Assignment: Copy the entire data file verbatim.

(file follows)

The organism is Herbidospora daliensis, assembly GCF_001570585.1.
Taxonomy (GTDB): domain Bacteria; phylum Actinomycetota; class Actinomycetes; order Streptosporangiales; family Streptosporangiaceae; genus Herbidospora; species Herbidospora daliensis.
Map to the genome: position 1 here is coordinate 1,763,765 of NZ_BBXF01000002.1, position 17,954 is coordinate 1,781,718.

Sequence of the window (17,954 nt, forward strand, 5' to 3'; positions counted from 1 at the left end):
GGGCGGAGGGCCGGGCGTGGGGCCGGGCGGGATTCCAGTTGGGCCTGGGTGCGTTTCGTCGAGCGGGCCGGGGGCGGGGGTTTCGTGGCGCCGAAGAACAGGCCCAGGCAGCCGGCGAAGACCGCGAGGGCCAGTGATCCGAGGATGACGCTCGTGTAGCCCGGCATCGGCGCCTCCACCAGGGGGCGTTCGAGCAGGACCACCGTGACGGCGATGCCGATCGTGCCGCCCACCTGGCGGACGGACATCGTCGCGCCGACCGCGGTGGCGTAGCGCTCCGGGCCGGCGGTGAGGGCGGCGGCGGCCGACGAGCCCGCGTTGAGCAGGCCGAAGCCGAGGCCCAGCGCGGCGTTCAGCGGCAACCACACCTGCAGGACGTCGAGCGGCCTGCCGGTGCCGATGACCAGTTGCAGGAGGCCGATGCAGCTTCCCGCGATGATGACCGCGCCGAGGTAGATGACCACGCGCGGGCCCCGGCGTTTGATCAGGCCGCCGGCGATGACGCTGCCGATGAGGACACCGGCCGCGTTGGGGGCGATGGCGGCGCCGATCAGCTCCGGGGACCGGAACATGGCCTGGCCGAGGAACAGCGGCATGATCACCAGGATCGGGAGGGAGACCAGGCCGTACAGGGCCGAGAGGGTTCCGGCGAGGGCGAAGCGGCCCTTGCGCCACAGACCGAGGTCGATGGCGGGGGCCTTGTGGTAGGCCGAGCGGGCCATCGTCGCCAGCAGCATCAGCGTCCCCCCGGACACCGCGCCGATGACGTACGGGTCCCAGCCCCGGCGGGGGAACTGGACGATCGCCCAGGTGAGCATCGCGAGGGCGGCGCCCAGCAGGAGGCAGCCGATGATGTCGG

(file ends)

The organism is Herbidospora daliensis, assembly GCF_001570585.1.
Taxonomy (GTDB): domain Bacteria; phylum Actinomycetota; class Actinomycetes; order Streptosporangiales; family Streptosporangiaceae; genus Herbidospora; species Herbidospora daliensis.
Map to the genome: position 1 here is coordinate 1,763,765 of NZ_BBXF01000002.1, position 17,954 is coordinate 1,781,718.

Sequence of the window (17,954 nt, forward strand, 5' to 3'; positions counted from 1 at the left end):
GGGCGGAGGGCCGGGCGTGGGGCCGGGCGGGATTCCAGTTGGGCCTGGGTGCGTTTCGTCGAGCGGGCCGGGGGCGGGGGTTTCGTGGCGCCGAAGAACAGGCCCAGGCAGCCGGCGAAGACCGCGAGGGCCAGTGATCCGAGGATGACGCTCGTGTAGCCCGGCATCGGCGCCTCCACCAGGGGGCGTTCGAGCAGGACCACCGTGACGGCGATGCCGATCGTGCCGCCCACCTGGCGGACGGACATCGTCGCGCCGACCGCGGTGGCGTAGCGCTCCGGGCCGGCGGTGAGGGCGGCGGCGGCCGACGAGCCCGCGTTGAGCAGGCCGAAGCCGAGGCCCAGCGCGGCGTTCAGCGGCAACCACACCTGCAGGACGTCGAGCGGCCTGCCGGTGCCGATGACCAGTTGCAGGAGGCCGATGCAGCTTCCCGCGATGATGACCGCGCCGAGGTAGATGACCACGCGCGGGCCCCGGCGTTTGATCAGGCCGCCGGCGATGACGCTGCCGATGAGGACACCGGCCGCGTTGGGGGCGATGGCGGCGCCGATCAGCTCCGGGGACCGGAACATGGCCTGGCCGAGGAACAGCGGCATGATCACCAGGATCGGGAGGGAGACCAGGCCGTACAGGGCCGAGAGGGTTCCGGCGAGGGCGAAGCGGCCCTTGCGCCACAGACCGAGGTCGATGGCGGGGGCCTTGTGGTAGGCCGAGCGGGCCATCGTCGCCAGCAGCATCAGCGTCCCCCCGGACACCGCGCCGATGACGTACGGGTCCCAGCCCCGGCGGGGGAACTGGACGATCGCCCAGGTGAGCATCGCGAGGGCGGCGCCCAGCAGGAGGCAGCCGATGATGTCGG